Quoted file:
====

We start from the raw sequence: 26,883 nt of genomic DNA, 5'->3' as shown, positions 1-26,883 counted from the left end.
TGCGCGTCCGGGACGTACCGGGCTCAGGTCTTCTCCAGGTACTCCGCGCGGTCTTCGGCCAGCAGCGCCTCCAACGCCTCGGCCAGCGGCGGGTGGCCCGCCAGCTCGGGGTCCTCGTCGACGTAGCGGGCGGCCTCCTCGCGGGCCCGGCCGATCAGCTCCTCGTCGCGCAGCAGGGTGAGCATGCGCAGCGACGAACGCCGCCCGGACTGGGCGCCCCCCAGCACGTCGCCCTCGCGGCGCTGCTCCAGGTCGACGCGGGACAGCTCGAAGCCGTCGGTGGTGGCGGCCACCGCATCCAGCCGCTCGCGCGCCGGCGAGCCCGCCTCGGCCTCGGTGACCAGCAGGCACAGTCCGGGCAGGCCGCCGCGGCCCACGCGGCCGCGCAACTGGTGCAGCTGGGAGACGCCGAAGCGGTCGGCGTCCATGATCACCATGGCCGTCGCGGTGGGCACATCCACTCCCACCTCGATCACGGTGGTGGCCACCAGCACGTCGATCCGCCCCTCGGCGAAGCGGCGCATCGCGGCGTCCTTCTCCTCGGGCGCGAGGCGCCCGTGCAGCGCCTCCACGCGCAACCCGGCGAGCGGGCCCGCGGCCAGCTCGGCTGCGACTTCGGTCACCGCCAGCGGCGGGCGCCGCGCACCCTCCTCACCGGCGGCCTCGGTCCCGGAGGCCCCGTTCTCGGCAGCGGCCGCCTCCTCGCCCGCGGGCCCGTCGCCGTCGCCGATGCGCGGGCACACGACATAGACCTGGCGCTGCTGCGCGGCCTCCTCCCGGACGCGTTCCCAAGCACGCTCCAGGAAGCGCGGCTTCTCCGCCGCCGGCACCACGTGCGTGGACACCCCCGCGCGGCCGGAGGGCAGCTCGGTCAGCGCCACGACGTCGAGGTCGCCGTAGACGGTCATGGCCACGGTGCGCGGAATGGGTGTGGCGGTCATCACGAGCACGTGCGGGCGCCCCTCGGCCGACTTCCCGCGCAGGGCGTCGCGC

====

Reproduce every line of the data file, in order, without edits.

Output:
We start from the raw sequence: 26,883 nt of genomic DNA, 5'->3' as shown, positions 1-26,883 counted from the left end.
TGCGCGTCCGGGACGTACCGGGCTCAGGTCTTCTCCAGGTACTCCGCGCGGTCTTCGGCCAGCAGCGCCTCCAACGCCTCGGCCAGCGGCGGGTGGCCCGCCAGCTCGGGGTCCTCGTCGACGTAGCGGGCGGCCTCCTCGCGGGCCCGGCCGATCAGCTCCTCGTCGCGCAGCAGGGTGAGCATGCGCAGCGACGAACGCCGCCCGGACTGGGCGCCCCCCAGCACGTCGCCCTCGCGGCGCTGCTCCAGGTCGACGCGGGACAGCTCGAAGCCGTCGGTGGTGGCGGCCACCGCATCCAGCCGCTCGCGCGCCGGCGAGCCCGCCTCGGCCTCGGTGACCAGCAGGCACAGTCCGGGCAGGCCGCCGCGGCCCACGCGGCCGCGCAACTGGTGCAGCTGGGAGACGCCGAAGCGGTCGGCGTCCATGATCACCATGGCCGTCGCGGTGGGCACATCCACTCCCACCTCGATCACGGTGGTGGCCACCAGCACGTCGATCCGCCCCTCGGCGAAGCGGCGCATCGCGGCGTCCTTCTCCTCGGGCGCGAGGCGCCCGTGCAGCGCCTCCACGCGCAACCCGGCGAGCGGGCCCGCGGCCAGCTCGGCTGCGACTTCGGTCACCGCCAGCGGCGGGCGCCGCGCACCCTCCTCACCGGCGGCCTCGGTCCCGGAGGCCCCGTTCTCGGCAGCGGCCGCCTCCTCGCCCGCGGGCCCGTCGCCGTCGCCGATGCGCGGGCACACGACATAGACCTGGCGCTGCTGCGCGGCCTCCTCCCGGACGCGTTCCCAAGCACGCTCCAGGAAGCGCGGCTTCTCCGCCGCCGGCACCACGTGCGTGGACACCCCCGCGCGGCCGGAGGGCAGCTCGGTCAGCGCCACGACGTCGAGGTCGCCGTAGACGGTCATGGCCACGGTGCGCGGAATGGGTGTGGCGGTCATCACGAGCACGTGCGGGCGCCCCTCGGCCGACTTCCCGCGCAGGGCGTCGCGC